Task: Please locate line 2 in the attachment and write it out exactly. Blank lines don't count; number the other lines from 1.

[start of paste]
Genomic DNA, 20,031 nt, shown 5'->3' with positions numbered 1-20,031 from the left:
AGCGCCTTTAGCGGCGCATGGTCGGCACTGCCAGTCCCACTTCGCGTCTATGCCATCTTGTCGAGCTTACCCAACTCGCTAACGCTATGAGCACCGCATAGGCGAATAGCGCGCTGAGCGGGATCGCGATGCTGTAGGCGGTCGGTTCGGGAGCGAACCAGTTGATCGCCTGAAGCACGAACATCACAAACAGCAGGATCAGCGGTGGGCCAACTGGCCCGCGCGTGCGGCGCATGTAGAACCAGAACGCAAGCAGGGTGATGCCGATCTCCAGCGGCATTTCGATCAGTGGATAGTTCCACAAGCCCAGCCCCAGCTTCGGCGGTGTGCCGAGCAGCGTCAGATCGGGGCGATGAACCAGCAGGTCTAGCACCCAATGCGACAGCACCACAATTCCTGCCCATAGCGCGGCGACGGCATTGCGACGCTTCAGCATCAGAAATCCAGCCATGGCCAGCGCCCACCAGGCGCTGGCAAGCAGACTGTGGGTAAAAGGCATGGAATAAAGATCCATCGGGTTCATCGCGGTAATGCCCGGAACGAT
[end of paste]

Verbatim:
AGCGCCTTTAGCGGCGCATGGTCGGCACTGCCAGTCCCACTTCGCGTCTATGCCATCTTGTCGAGCTTACCCAACTCGCTAACGCTATGAGCACCGCATAGGCGAATAGCGCGCTGAGCGGGATCGCGATGCTGTAGGCGGTCGGTTCGGGAGCGAACCAGTTGATCGCCTGAAGCACGAACATCACAAACAGCAGGATCAGCGGTGGGCCAACTGGCCCGCGCGTGCGGCGCATGTAGAACCAGAACGCAAGCAGGGTGATGCCGATCTCCAGCGGCATTTCGATCAGTGGATAGTTCCACAAGCCCAGCCCCAGCTTCGGCGGTGTGCCGAGCAGCGTCAGATCGGGGCGATGAACCAGCAGGTCTAGCACCCAATGCGACAGCACCACAATTCCTGCCCATAGCGCGGCGACGGCATTGCGACGCTTCAGCATCAGAAATCCAGCCATGGCCAGCGCCCACCAGGCGCTGGCAAGCAGACTGTGGGTAAAAGGCATGGAATAAAGATCCATCGGGTTCATCGCGGTAATGCCCGGAACGAT